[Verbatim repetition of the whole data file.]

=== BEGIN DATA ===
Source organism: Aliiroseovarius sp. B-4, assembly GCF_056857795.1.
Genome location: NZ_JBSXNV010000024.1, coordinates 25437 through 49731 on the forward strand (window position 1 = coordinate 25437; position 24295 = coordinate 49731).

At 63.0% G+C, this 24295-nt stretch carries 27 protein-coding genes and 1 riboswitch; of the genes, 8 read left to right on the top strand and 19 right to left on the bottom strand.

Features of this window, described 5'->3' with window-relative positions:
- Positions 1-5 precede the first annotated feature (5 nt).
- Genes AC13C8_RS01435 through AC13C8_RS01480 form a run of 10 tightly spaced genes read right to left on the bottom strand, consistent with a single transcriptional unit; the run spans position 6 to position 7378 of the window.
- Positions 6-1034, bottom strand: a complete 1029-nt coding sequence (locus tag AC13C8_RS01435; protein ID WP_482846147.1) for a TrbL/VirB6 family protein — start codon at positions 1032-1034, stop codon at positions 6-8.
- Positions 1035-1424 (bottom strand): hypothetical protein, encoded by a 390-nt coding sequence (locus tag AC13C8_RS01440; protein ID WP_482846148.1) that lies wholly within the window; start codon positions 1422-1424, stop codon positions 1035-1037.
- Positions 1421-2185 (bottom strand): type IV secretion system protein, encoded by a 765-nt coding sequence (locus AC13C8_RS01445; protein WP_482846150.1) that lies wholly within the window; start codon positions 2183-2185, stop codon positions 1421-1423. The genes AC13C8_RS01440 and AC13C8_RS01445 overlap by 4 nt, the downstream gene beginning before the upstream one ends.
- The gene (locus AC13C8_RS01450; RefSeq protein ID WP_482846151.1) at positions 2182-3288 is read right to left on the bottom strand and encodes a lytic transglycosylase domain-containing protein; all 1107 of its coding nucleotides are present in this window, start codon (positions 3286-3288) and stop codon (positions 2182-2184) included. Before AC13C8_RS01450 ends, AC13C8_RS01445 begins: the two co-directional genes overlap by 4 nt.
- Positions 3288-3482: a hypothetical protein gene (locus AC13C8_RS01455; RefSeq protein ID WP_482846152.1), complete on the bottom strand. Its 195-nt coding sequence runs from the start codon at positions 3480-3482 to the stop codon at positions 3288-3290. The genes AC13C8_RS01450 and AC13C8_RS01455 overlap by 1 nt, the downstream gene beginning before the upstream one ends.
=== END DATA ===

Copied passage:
Source organism: Aliiroseovarius sp. B-4, assembly GCF_056857795.1.
Genome location: NZ_JBSXNV010000024.1, coordinates 25437 through 49731 on the forward strand (window position 1 = coordinate 25437; position 24295 = coordinate 49731).

At 63.0% G+C, this 24295-nt stretch carries 27 protein-coding genes and 1 riboswitch; of the genes, 8 read left to right on the top strand and 19 right to left on the bottom strand.

Features of this window, described 5'->3' with window-relative positions:
- Positions 1-5 precede the first annotated feature (5 nt).
- Genes AC13C8_RS01435 through AC13C8_RS01480 form a run of 10 tightly spaced genes read right to left on the bottom strand, consistent with a single transcriptional unit; the run spans position 6 to position 7378 of the window.
- Positions 6-1034, bottom strand: a complete 1029-nt coding sequence (locus tag AC13C8_RS01435; protein ID WP_482846147.1) for a TrbL/VirB6 family protein — start codon at positions 1032-1034, stop codon at positions 6-8.
- Positions 1035-1424 (bottom strand): hypothetical protein, encoded by a 390-nt coding sequence (locus tag AC13C8_RS01440; protein ID WP_482846148.1) that lies wholly within the window; start codon positions 1422-1424, stop codon positions 1035-1037.
- Positions 1421-2185 (bottom strand): type IV secretion system protein, encoded by a 765-nt coding sequence (locus AC13C8_RS01445; protein WP_482846150.1) that lies wholly within the window; start codon positions 2183-2185, stop codon positions 1421-1423. The genes AC13C8_RS01440 and AC13C8_RS01445 overlap by 4 nt, the downstream gene beginning before the upstream one ends.
- The gene (locus AC13C8_RS01450; RefSeq protein ID WP_482846151.1) at positions 2182-3288 is read right to left on the bottom strand and encodes a lytic transglycosylase domain-containing protein; all 1107 of its coding nucleotides are present in this window, start codon (positions 3286-3288) and stop codon (positions 2182-2184) included. Before AC13C8_RS01450 ends, AC13C8_RS01445 begins: the two co-directional genes overlap by 4 nt.
- Positions 3288-3482: a hypothetical protein gene (locus AC13C8_RS01455; RefSeq protein ID WP_482846152.1), complete on the bottom strand. Its 195-nt coding sequence runs from the start codon at positions 3480-3482 to the stop codon at positions 3288-3290. The genes AC13C8_RS01450 and AC13C8_RS01455 overlap by 1 nt, the downstream gene beginning before the upstream one ends.